Walking through a town filled with boarded shops, clouded glass and closing down signs is never going to make a place appealing.
It seems like a loud and clear message that you’re in a ‘has-been place’ or a ‘dying town’.
Yet maybe we’re reading the message wrong?
Berwick-upon-Tweed, like many towns, hosts a number of empty shops. Roughly 23% of the high street retail premises were empty as I wandered around recently.
It has fallen victim to retail parks luring businesses to the outskirts, shrinking national chains, and empty shops too large and rent too high for smaller shops to maintain.
Yet maybe it’s better to call Berwick a survivor of all of this?
Its busy side-streets happily prove this destructive narrative wrong.
If you can’t feel the buzz on West Street from the beautifully kept storefronts, just chat to the owners. Shopkeeper Abbi Kewin runs Puddles, an independent lifestyle shop. This is her first time ever owning a shop and she moved specifically to Berwick to do so. It all started while visiting Berwick, where she fell in love with the town and the cobbled look of West Street.
In the back of her beautifully curated shop there is even a small workshop room for artists. A sign of the town keeping up with the times. She chats excitedly about all the stores on West Street, it’s a testimony to the West Street community where everyone’s success is celebrated.
This is not the only street thriving, with Bridge Street remaining as busy in the evening as it is in the day. Berwick has an incredible arts scene too, including an upcoming literary festival in October and the imminent upgrade of the Maltings Theatre.
Berwick is not dying. In fact, it’s going through an exciting change.
Even so, the high street doesn’t mirror this.
Our shopping habits have changed and what we need from our town centres has shifted.
Town Council member Graham Brown, a former social housing director, chairs the Town Centre Working group. Despite how it may feel, he says: "There’s a creeping regeneration that may not yet be visible."
A year and a half ago, Graham emailed 15 landlords of empty shops on Berwick high street. Inspired by colourful decals in Newcastle he hoped to fill Berwick’s blank shop windows with vibrant images.
He and the Town Centre group were given a small grant from the council and were enthusiastic that for such a simple project it could make a big difference.
Graham says: "You have to work with what you have and some of these shops may stay empty long term." He hopes that bettering the appearance will increase people visiting the town centre. If the town is more inviting, businesses are more likely to occupy the shops creating more employment opportunities: "Improve the look, and economic regeneration will follow."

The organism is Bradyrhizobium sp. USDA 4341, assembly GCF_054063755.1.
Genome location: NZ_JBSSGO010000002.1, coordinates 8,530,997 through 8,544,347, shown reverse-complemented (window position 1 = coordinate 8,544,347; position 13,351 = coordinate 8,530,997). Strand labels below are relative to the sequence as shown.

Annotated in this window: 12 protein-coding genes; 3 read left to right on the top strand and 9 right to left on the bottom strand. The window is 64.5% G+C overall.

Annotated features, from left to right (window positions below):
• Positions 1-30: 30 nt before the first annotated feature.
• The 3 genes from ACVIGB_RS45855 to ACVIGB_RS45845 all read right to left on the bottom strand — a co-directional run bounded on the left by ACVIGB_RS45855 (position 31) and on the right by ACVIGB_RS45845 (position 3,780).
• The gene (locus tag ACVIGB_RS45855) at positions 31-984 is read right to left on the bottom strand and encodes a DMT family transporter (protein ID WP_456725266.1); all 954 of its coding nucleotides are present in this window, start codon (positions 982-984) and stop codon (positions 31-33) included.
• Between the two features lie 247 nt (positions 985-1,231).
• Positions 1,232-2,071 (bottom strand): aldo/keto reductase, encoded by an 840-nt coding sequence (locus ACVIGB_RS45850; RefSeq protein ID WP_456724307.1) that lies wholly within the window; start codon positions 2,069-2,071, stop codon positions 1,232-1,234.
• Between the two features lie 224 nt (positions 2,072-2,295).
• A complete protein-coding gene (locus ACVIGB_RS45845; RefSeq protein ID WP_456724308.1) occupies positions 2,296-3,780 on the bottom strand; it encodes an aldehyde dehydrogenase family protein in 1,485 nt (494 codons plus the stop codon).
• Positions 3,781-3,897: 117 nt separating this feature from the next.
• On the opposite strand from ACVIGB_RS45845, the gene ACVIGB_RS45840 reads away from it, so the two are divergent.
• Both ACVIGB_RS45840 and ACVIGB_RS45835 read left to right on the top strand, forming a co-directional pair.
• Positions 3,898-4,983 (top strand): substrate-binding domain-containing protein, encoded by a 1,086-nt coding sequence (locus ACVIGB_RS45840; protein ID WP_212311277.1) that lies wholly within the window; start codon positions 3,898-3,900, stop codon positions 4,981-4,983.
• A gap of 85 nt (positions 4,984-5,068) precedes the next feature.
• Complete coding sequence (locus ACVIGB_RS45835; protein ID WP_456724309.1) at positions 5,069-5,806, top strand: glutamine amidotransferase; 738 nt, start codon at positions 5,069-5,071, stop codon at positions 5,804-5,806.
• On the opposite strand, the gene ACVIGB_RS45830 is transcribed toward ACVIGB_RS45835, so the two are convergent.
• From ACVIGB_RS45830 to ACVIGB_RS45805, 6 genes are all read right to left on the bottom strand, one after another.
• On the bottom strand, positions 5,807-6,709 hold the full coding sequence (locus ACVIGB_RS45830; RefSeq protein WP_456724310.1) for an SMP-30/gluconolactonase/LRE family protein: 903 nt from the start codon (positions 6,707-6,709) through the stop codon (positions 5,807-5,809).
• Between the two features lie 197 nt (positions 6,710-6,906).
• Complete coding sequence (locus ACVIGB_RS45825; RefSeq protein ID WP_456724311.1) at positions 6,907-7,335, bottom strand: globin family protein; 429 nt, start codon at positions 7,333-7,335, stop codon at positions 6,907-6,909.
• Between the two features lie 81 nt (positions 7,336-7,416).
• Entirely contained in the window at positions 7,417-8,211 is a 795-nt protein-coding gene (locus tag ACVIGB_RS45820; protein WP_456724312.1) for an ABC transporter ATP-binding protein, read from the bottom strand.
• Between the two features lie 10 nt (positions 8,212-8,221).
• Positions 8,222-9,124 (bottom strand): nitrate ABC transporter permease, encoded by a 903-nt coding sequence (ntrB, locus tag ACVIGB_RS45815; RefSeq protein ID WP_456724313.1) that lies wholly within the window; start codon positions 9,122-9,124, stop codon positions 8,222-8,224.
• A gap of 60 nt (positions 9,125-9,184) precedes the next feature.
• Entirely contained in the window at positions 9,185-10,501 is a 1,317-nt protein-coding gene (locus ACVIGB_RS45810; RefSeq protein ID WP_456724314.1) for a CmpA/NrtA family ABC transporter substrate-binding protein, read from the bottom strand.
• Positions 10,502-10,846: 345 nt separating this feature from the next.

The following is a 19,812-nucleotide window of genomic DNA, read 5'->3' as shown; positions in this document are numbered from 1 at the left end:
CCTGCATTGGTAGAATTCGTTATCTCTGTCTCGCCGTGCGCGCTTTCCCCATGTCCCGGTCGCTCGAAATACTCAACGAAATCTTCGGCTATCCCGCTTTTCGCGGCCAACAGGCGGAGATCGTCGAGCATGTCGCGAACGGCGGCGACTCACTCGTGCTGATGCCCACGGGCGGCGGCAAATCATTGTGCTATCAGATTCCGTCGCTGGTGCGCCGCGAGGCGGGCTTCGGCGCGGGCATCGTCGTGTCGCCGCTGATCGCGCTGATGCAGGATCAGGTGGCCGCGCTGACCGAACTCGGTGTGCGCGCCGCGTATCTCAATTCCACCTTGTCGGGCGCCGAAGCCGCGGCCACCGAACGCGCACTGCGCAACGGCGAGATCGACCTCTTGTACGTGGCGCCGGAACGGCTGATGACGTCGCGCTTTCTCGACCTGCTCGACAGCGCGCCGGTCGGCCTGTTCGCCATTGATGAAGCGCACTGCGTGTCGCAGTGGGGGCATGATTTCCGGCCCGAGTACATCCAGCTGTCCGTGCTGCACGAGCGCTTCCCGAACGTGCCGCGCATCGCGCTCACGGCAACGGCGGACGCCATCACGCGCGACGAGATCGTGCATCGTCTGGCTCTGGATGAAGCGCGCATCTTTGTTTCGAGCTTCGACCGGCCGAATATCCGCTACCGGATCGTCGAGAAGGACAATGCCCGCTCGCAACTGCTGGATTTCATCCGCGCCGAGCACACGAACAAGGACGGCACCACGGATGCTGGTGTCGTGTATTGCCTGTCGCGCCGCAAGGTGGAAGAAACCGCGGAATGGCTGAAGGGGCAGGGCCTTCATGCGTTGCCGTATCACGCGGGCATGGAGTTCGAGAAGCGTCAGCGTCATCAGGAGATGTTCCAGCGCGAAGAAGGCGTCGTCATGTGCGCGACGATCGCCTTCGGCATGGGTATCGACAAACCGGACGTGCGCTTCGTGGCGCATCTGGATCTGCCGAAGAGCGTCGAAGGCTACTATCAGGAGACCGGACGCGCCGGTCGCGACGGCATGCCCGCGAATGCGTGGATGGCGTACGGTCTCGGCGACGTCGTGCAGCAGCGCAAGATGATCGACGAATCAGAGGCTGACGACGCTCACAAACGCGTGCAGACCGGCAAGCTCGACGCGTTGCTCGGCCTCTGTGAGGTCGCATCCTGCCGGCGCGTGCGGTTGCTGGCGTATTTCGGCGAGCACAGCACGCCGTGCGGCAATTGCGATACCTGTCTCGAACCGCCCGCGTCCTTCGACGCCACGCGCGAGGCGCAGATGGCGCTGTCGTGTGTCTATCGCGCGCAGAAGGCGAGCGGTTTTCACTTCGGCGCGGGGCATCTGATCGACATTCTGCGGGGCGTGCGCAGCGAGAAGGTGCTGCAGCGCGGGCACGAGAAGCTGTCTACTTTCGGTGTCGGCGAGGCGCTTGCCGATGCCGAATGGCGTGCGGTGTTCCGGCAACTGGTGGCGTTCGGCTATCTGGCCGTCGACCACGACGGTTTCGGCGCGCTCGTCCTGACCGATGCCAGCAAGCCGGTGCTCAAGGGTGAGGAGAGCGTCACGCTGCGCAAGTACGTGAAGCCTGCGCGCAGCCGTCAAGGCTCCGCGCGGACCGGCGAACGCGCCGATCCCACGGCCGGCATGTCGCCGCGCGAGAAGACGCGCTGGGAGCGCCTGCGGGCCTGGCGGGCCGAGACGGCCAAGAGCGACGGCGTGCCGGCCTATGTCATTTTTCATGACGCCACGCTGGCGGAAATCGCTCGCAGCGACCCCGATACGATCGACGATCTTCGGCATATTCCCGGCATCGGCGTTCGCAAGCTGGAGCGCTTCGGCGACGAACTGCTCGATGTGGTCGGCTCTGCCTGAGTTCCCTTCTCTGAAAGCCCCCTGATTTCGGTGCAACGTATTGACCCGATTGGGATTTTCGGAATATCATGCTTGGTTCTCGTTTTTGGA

A year and a half later, only four out of 15 landlords have replied. It’s disappointing. A project that costs the landlords no money or time. Which benefits them too.
Yet, like everyone else I spoke to, Graham still seems optimistic. He feels after the newest decal, more will follow.
He also knows that this project alone cannot fix everything. The Town Centre group would love to put more trees on the high street, rearrange benches and start more complex projects like improving the roads. His ideal high street? A hotel occupying one of the larger spaces, other shops split in two for smaller businesses, a few bars, restaurants and affordable housing above the shops.
There are also plenty of existing shops to celebrate on the high street.
The independent shop Serendipity has just reached 10 years on the street, with a recent location move to another high street spot. A group of artisans formed the Serendipity cooperative in order to sell their work all in one shop. They are extremely proud of their 10-year success in a unit that would otherwise be too big, if they didn’t share and take it in turns to run.
Every single shopkeeper I spoke to, wanted to cheer-on their shop-keeping peers. Whether it was ‘How lovely that row of shops by the Seagull’s Nest now looks’ or the delight they all expressed about the opening of Derrants, a new homeware store.
Above Serendipity is an Airbnb, a sign of the ‘less visible regeneration’, starting above many of the Berwick shops. While it would be lovely to see some social housing, it feels like a step forward: repurposing redundant stockroom spaces that, in some cases, have stood empty for 50 years.
Change is always scary. Especially when a change can on the surface feel so negative. Yet, it’s time we drowned out the voices telling us our towns are declining and ‘not what they used to be’. The communities are very much alive and their accomplishments are vast. They’re not dying but evolving.
Header Image: Graham Brown outside a building he's keen to improve with a window decal.